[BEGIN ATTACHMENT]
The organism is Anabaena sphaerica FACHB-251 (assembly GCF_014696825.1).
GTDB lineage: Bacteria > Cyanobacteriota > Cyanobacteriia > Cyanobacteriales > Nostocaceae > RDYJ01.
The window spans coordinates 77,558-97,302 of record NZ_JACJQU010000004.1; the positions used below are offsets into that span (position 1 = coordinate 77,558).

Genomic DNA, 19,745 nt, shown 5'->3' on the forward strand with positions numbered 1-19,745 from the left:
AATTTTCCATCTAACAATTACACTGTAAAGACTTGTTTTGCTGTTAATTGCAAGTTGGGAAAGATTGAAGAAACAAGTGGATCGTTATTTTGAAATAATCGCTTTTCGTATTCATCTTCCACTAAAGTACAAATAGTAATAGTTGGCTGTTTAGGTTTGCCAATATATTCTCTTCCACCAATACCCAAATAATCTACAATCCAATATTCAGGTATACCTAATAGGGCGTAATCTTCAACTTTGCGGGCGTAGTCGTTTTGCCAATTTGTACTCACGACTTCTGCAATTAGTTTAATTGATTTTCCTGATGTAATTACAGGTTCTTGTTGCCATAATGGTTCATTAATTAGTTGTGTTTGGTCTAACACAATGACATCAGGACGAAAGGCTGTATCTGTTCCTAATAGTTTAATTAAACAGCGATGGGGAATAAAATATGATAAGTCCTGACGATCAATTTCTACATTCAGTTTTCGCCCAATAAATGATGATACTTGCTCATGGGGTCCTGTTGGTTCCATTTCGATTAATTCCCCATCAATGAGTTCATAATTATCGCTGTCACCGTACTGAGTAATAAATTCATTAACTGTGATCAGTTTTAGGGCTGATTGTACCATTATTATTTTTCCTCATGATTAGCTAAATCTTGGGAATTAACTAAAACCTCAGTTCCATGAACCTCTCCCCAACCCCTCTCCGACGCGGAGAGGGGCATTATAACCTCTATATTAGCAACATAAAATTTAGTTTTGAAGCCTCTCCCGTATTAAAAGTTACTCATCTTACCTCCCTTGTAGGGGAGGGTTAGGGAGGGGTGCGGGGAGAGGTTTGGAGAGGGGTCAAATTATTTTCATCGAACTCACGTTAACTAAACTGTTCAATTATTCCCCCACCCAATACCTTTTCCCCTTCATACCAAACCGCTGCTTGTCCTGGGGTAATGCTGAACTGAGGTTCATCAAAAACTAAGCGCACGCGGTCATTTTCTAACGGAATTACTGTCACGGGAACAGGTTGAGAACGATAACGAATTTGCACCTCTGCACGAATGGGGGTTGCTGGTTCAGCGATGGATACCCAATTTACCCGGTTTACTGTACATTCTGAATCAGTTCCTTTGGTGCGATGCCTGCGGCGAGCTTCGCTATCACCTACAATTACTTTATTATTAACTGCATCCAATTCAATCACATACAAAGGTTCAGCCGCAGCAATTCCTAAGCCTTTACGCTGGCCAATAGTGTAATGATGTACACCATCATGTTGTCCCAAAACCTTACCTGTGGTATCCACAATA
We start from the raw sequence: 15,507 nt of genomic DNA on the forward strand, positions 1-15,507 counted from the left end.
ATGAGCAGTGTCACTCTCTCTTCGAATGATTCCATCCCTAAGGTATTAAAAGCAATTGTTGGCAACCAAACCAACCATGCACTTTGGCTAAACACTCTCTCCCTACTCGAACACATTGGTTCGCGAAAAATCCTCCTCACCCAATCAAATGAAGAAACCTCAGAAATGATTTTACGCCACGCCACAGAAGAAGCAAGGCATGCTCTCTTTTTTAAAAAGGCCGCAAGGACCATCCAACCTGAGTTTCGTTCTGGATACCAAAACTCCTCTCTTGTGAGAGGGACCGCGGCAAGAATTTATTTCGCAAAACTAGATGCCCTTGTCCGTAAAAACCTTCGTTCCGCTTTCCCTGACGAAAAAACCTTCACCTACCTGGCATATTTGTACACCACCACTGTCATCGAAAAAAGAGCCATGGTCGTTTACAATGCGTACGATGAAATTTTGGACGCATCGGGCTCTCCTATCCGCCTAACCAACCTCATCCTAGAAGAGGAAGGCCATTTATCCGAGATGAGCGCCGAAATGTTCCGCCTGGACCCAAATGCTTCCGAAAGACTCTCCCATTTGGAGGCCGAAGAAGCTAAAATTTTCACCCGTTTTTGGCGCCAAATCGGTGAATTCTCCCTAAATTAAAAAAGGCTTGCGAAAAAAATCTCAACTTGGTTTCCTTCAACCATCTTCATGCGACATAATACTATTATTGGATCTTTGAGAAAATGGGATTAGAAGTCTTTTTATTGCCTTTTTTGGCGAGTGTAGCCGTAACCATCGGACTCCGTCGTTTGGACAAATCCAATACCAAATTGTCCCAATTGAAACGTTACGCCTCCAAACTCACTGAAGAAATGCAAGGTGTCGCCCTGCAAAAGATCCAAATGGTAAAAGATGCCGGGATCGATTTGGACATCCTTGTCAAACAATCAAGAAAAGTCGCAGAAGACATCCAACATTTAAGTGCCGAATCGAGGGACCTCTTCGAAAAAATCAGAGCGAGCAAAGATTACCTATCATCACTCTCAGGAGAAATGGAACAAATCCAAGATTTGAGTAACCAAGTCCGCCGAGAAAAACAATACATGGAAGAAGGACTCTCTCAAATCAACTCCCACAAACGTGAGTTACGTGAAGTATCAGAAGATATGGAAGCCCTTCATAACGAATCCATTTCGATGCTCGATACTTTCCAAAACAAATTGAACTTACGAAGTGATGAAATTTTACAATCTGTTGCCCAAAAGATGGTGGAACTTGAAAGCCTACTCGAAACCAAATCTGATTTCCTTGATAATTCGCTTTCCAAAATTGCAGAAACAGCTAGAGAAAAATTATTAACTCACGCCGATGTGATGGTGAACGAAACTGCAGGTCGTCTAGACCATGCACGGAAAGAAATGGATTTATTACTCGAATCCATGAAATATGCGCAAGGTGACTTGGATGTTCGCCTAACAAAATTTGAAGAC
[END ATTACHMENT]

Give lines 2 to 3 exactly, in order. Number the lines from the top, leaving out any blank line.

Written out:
GTDB lineage: Bacteria > Cyanobacteriota > Cyanobacteriia > Cyanobacteriales > Nostocaceae > RDYJ01.
The window spans coordinates 77,558-97,302 of record NZ_JACJQU010000004.1; the positions used below are offsets into that span (position 1 = coordinate 77,558).